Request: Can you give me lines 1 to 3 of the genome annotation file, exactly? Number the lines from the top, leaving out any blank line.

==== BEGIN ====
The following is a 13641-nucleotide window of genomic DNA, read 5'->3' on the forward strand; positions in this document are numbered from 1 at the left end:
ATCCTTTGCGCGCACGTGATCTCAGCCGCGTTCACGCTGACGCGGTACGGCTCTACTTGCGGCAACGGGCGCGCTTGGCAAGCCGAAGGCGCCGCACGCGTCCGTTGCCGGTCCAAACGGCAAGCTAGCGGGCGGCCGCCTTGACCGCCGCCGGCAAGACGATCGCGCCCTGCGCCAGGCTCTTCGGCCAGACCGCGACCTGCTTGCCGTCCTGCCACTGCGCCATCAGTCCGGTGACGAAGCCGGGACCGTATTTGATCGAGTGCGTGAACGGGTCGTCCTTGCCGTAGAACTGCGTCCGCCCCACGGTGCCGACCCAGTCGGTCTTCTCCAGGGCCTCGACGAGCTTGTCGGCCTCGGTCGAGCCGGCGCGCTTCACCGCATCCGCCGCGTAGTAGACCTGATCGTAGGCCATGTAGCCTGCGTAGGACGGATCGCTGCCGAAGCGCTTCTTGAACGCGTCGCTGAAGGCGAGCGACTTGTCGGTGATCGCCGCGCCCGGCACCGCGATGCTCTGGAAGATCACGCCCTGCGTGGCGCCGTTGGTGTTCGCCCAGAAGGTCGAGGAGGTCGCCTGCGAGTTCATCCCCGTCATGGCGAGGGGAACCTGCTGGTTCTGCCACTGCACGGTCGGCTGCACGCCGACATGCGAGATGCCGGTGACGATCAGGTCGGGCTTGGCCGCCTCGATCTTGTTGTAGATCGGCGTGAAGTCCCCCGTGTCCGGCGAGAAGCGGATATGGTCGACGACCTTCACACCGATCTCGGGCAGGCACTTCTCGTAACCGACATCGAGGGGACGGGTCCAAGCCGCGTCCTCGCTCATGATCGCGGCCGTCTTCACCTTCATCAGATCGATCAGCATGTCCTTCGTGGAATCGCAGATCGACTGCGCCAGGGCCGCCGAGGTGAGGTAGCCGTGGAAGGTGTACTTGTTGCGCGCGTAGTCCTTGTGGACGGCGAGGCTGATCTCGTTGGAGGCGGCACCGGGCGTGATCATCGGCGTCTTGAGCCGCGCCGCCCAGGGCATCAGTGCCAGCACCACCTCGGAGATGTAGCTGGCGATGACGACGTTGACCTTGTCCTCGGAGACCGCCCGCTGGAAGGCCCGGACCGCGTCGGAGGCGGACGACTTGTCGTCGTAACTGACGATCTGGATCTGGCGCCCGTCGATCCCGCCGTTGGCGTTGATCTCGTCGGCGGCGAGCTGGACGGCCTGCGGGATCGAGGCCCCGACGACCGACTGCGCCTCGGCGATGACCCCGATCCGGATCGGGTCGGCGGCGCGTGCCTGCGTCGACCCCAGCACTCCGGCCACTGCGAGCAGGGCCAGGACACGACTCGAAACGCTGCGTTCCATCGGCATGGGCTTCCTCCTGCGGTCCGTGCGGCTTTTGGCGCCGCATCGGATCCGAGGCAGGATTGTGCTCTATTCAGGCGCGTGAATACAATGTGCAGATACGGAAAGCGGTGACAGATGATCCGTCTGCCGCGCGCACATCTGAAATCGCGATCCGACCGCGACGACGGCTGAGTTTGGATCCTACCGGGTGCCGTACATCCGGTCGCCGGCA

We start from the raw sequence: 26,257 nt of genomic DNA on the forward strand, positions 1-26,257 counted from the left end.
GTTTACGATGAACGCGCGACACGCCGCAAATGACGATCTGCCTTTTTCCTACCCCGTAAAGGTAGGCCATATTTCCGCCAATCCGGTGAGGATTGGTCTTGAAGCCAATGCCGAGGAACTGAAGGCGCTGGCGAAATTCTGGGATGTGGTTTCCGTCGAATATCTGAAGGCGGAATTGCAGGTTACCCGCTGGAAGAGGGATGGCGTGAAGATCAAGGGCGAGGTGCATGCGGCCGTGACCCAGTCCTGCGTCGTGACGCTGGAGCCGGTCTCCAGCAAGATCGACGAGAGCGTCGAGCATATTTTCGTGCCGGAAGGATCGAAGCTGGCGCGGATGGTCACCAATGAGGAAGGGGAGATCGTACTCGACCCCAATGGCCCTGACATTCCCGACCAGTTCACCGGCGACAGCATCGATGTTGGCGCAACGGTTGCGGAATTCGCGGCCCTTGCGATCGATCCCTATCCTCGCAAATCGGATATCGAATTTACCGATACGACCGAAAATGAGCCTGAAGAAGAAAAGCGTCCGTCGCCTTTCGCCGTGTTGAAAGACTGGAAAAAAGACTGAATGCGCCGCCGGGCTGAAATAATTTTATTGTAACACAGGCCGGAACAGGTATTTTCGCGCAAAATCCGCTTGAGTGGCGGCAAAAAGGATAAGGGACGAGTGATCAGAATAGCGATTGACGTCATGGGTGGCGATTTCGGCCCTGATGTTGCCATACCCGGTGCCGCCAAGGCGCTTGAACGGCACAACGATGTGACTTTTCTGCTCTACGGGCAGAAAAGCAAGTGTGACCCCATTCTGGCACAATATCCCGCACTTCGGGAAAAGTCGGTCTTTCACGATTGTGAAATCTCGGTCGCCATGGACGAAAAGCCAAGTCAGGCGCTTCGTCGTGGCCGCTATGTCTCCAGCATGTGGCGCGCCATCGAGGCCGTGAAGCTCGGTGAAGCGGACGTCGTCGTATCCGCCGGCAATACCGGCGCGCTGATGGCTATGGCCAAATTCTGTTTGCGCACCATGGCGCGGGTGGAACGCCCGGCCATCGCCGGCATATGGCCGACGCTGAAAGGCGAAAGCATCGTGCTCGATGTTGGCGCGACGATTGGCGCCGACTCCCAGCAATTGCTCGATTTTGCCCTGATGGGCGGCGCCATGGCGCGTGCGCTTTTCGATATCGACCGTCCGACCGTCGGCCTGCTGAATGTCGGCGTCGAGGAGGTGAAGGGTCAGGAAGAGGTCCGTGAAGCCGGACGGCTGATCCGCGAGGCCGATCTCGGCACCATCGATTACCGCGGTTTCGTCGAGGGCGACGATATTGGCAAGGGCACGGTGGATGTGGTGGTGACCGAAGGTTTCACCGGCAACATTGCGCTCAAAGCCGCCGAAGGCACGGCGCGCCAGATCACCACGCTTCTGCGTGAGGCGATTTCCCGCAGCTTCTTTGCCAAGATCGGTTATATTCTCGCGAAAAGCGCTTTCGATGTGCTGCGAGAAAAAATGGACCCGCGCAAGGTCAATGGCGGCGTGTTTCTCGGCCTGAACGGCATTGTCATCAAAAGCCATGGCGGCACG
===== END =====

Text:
The following is a 13641-nucleotide window of genomic DNA, read 5'->3' on the forward strand; positions in this document are numbered from 1 at the left end:
ATCCTTTGCGCGCACGTGATCTCAGCCGCGTTCACGCTGACGCGGTACGGCTCTACTTGCGGCAACGGGCGCGCTTGGCAAGCCGAAGGCGCCGCACGCGTCCGTTGCCGGTCCAAACGGCAAGCTAGCGGGCGGCCGCCTTGACCGCCGCCGGCAAGACGATCGCGCCCTGCGCCAGGCTCTTCGGCCAGACCGCGACCTGCTTGCCGTCCTGCCACTGCGCCATCAGTCCGGTGACGAAGCCGGGACCGTATTTGATCGAGTGCGTGAACGGGTCGTCCTTGCCGTAGAACTGCGTCCGCCCCACGGTGCCGACCCAGTCGGTCTTCTCCAGGGCCTCGACGAGCTTGTCGGCCTCGGTCGAGCCGGCGCGCTTCACCGCATCCGCCGCGTAGTAGACCTGATCGTAGGCCATGTAGCCTGCGTAGGACGGATCGCTGCCGAAGCGCTTCTTGAACGCGTCGCTGAAGGCGAGCGACTTGTCGGTGATCGCCGCGCCCGGCACCGCGATGCTCTGGAAGATCACGCCCTGCGTGGCGCCGTTGGTGTTCGCCCAGAAGGTCGAGGAGGTCGCCTGCGAGTTCATCCCCGTCATGGCGAGGGGAACCTGCTGGTTCTGCCACTGCACGGTCGGCTGCACGCCGACATGCGAGATGCCGGTGACGATCAGGTCGGGCTTGGCCGCCTCGATCTTGTTGTAGATCGGCGTGAAGTCCCCCGTGTCCGGCGAGAAGCGGATATGGTCGACGACCTTCACACCGATCTCGGGCAGGCACTTCTCGTAACCGACATCGAGGGGACGGGTCCAAGCCGCGTCCTCGCTCATGATCGCGGCCGTCTTCACCTTCATCAGATCGATCAGCATGTCCTTCGTGGAATCGCAGATCGACTGCGCCAGGGCCGCCGAGGTGAGGTAGCCGTGGAAGGTGTACTTGTTGCGCGCGTAGTCCTTGTGGACGGCGAGGCTGATCTCGTTGGAGGCGGCACCGGGCGTGATCATCGGCGTCTTGAGCCGCGCCGCCCAGGGCATCAGTGCCAGCACCACCTCGGAGATGTAGCTGGCGATGACGACGTTGACCTTGTCCTCGGAGACCGCCCGCTGGAAGGCCCGGACCGCGTCGGAGGCGGACGACTTGTCGTCGTAACTGACGATCTGGATCTGGCGCCCGTCGATCCCGCCGTTGGCGTTGATCTCGTCGGCGGCGAGCTGGACGGCCTGCGGGATCGAGGCCCCGACGACCGACTGCGCCTCGGCGATGACCCCGATCCGGATCGGGTCGGCGGCGCGTGCCTGCGTCGACCCCAGCACTCCGGCCACTGCGAGCAGGGCCAGGACACGACTCGAAACGCTGCGTTCCATCGGCATGGGCTTCCTCCTGCGGTCCGTGCGGCTTTTGGCGCCGCATCGGATCCGAGGCAGGATTGTGCTCTATTCAGGCGCGTGAATACAATGTGCAGATACGGAAAGCGGTGACAGATGATCCGTCTGCCGCGCGCACATCTGAAATCGCGATCCGACCGCGACGACGGCTGAGTTTGGATCCTACCGGGTGCCGTACATCCGGTCGCCGGCA

We start from the raw sequence: 26,257 nt of genomic DNA on the forward strand, positions 1-26,257 counted from the left end.